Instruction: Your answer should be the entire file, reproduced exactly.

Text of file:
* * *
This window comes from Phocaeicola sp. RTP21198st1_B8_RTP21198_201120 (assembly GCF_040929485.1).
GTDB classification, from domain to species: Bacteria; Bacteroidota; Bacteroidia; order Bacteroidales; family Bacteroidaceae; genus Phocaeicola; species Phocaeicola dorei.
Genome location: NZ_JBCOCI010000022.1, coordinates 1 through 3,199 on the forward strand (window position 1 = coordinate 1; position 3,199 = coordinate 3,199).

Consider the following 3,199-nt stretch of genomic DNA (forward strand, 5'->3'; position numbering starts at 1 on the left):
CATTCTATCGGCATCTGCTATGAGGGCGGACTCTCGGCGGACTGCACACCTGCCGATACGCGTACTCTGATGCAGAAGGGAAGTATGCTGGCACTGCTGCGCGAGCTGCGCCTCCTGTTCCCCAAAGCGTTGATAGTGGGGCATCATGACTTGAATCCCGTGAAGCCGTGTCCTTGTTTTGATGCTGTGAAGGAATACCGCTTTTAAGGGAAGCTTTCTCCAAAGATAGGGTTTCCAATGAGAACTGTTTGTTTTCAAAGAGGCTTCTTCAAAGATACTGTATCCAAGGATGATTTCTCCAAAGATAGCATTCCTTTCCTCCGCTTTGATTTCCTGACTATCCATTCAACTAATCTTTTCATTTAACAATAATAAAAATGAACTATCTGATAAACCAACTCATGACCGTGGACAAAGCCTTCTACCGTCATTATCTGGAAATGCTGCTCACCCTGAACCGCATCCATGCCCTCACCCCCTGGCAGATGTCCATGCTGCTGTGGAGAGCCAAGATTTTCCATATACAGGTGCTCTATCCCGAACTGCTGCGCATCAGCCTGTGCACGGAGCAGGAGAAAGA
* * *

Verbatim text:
This window comes from Phocaeicola sp. RTP21198st1_B8_RTP21198_201120 (assembly GCF_040929485.1).
GTDB classification, from domain to species: Bacteria; Bacteroidota; Bacteroidia; order Bacteroidales; family Bacteroidaceae; genus Phocaeicola; species Phocaeicola dorei.
Genome location: NZ_JBCOCI010000022.1, coordinates 1 through 3,199 on the forward strand (window position 1 = coordinate 1; position 3,199 = coordinate 3,199).

Consider the following 3,199-nt stretch of genomic DNA (forward strand, 5'->3'; position numbering starts at 1 on the left):
CATTCTATCGGCATCTGCTATGAGGGCGGACTCTCGGCGGACTGCACACCTGCCGATACGCGTACTCTGATGCAGAAGGGAAGTATGCTGGCACTGCTGCGCGAGCTGCGCCTCCTGTTCCCCAAAGCGTTGATAGTGGGGCATCATGACTTGAATCCCGTGAAGCCGTGTCCTTGTTTTGATGCTGTGAAGGAATACCGCTTTTAAGGGAAGCTTTCTCCAAAGATAGGGTTTCCAATGAGAACTGTTTGTTTTCAAAGAGGCTTCTTCAAAGATACTGTATCCAAGGATGATTTCTCCAAAGATAGCATTCCTTTCCTCCGCTTTGATTTCCTGACTATCCATTCAACTAATCTTTTCATTTAACAATAATAAAAATGAACTATCTGATAAACCAACTCATGACCGTGGACAAAGCCTTCTACCGTCATTATCTGGAAATGCTGCTCACCCTGAACCGCATCCATGCCCTCACCCCCTGGCAGATGTCCATGCTGCTGTGGAGAGCCAAGATTTTCCATATACAGGTGCTCTATCCCGAACTGCTGCGCATCAGCCTGTGCACGGAGCAGGAGAAAGA